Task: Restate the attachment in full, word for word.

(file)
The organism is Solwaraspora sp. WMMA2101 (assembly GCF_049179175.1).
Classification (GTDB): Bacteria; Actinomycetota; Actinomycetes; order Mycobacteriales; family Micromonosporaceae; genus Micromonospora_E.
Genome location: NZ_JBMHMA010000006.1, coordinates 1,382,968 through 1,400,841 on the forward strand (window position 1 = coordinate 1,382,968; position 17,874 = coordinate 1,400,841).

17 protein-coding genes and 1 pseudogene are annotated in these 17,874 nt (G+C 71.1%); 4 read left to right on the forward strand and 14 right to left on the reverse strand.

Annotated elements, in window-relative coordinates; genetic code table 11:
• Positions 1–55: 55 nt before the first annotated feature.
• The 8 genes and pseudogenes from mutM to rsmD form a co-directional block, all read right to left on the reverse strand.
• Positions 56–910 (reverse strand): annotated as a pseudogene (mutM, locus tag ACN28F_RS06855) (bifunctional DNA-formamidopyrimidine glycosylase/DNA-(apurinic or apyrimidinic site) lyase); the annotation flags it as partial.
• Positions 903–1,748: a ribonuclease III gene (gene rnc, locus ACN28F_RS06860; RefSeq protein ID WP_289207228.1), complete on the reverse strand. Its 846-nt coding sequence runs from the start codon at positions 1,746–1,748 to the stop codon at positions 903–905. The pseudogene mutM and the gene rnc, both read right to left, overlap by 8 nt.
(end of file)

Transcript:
The organism is Solwaraspora sp. WMMA2101 (assembly GCF_049179175.1).
Classification (GTDB): Bacteria; Actinomycetota; Actinomycetes; order Mycobacteriales; family Micromonosporaceae; genus Micromonospora_E.
Genome location: NZ_JBMHMA010000006.1, coordinates 1,382,968 through 1,400,841 on the forward strand (window position 1 = coordinate 1,382,968; position 17,874 = coordinate 1,400,841).

17 protein-coding genes and 1 pseudogene are annotated in these 17,874 nt (G+C 71.1%); 4 read left to right on the forward strand and 14 right to left on the reverse strand.

Annotated elements, in window-relative coordinates; genetic code table 11:
• Positions 1–55: 55 nt before the first annotated feature.
• The 8 genes and pseudogenes from mutM to rsmD form a co-directional block, all read right to left on the reverse strand.
• Positions 56–910 (reverse strand): annotated as a pseudogene (mutM, locus tag ACN28F_RS06855) (bifunctional DNA-formamidopyrimidine glycosylase/DNA-(apurinic or apyrimidinic site) lyase); the annotation flags it as partial.
• Positions 903–1,748: a ribonuclease III gene (gene rnc, locus ACN28F_RS06860; RefSeq protein ID WP_289207228.1), complete on the reverse strand. Its 846-nt coding sequence runs from the start codon at positions 1,746–1,748 to the stop codon at positions 903–905. The pseudogene mutM and the gene rnc, both read right to left, overlap by 8 nt.